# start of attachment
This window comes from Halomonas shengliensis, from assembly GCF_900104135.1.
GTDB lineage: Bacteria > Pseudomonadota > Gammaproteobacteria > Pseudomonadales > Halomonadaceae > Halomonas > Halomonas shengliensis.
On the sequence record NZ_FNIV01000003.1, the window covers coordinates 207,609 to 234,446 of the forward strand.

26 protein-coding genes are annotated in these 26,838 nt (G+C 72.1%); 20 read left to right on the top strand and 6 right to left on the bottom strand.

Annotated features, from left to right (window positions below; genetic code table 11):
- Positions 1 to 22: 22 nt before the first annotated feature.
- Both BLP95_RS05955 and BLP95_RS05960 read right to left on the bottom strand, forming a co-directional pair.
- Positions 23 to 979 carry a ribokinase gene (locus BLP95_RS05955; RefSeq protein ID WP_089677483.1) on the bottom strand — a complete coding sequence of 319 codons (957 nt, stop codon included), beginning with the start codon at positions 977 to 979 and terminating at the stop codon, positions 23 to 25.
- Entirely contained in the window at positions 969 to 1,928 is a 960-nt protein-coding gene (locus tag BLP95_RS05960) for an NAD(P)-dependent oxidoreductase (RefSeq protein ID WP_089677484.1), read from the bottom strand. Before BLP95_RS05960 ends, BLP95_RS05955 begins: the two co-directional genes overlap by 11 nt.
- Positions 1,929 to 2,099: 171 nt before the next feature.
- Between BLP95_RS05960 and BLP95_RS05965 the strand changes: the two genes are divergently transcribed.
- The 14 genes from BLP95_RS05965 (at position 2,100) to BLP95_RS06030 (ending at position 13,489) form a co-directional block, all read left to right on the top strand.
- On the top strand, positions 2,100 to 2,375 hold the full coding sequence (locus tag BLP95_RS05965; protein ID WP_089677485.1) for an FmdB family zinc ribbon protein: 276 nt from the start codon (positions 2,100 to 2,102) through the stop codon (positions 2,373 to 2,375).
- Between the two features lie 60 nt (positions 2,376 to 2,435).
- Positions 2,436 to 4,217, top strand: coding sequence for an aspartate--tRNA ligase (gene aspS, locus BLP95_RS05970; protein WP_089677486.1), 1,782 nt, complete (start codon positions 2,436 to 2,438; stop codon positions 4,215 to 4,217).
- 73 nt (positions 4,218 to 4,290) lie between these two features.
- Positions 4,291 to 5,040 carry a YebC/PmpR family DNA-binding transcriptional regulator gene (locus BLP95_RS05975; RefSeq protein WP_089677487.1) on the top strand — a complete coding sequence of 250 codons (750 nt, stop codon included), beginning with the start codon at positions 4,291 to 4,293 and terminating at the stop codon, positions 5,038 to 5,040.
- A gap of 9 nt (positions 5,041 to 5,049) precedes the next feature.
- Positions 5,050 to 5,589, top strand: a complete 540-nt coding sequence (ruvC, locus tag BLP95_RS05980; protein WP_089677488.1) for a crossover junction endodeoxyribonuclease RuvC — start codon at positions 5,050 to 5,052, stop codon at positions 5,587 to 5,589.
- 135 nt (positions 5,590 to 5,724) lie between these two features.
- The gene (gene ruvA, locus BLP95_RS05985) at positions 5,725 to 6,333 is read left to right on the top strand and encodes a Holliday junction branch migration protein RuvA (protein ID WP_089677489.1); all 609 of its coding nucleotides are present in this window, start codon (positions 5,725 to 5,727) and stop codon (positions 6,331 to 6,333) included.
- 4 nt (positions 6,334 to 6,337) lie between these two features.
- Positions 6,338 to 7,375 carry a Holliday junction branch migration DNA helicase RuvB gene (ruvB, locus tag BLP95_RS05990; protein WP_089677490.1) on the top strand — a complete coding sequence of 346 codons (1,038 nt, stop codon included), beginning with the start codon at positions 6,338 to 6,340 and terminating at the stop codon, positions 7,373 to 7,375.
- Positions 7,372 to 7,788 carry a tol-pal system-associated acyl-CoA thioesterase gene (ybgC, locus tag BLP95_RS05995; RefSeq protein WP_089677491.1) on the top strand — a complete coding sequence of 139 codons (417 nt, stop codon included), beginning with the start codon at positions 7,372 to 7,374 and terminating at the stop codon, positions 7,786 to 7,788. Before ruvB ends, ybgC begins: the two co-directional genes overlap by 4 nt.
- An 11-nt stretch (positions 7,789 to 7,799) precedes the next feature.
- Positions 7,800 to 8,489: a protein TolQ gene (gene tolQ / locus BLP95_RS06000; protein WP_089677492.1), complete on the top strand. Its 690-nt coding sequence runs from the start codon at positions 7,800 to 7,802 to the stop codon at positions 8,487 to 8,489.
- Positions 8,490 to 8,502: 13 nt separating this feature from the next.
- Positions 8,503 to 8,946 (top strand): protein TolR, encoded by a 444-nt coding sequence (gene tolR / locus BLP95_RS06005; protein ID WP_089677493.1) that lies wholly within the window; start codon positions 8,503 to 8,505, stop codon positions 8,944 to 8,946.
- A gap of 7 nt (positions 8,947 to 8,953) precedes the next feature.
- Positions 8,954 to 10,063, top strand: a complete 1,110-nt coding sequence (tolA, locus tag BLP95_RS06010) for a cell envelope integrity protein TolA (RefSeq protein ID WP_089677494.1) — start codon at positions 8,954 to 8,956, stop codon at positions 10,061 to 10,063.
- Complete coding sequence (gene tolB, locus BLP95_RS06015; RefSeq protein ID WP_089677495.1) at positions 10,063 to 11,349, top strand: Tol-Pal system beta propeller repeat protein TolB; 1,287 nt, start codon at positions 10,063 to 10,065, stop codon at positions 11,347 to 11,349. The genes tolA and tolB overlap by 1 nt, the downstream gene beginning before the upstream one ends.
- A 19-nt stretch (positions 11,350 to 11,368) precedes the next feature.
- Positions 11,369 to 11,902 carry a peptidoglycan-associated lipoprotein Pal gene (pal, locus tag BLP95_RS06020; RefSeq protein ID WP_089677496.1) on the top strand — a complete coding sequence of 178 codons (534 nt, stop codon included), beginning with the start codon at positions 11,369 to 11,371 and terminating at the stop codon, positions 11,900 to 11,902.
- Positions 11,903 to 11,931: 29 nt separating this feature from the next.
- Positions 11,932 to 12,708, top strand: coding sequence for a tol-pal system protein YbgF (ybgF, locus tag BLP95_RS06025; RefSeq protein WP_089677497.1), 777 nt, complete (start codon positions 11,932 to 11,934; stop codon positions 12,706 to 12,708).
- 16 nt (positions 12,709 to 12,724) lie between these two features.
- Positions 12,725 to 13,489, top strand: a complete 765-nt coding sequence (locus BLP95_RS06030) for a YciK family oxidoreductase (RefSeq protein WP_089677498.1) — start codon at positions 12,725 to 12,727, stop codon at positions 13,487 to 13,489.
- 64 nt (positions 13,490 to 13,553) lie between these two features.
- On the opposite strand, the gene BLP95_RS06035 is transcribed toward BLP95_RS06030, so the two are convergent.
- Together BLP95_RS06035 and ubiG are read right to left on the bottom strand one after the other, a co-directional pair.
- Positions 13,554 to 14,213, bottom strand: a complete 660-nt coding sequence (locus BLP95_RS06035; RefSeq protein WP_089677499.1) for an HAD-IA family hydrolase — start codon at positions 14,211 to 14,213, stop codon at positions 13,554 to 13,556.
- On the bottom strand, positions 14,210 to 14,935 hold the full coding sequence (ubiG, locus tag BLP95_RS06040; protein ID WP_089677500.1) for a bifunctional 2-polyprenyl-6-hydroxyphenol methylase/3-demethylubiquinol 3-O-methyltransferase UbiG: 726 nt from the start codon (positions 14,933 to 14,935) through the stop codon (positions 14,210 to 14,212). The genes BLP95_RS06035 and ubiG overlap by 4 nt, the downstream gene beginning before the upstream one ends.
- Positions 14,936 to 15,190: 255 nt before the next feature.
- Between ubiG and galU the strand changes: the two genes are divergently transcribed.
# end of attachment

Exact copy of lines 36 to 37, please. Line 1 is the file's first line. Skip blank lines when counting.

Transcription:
- 16 nt (positions 12,709 to 12,724) lie between these two features.
- Positions 12,725 to 13,489, top strand: a complete 765-nt coding sequence (locus BLP95_RS06030) for a YciK family oxidoreductase (RefSeq protein WP_089677498.1) — start codon at positions 12,725 to 12,727, stop codon at positions 13,487 to 13,489.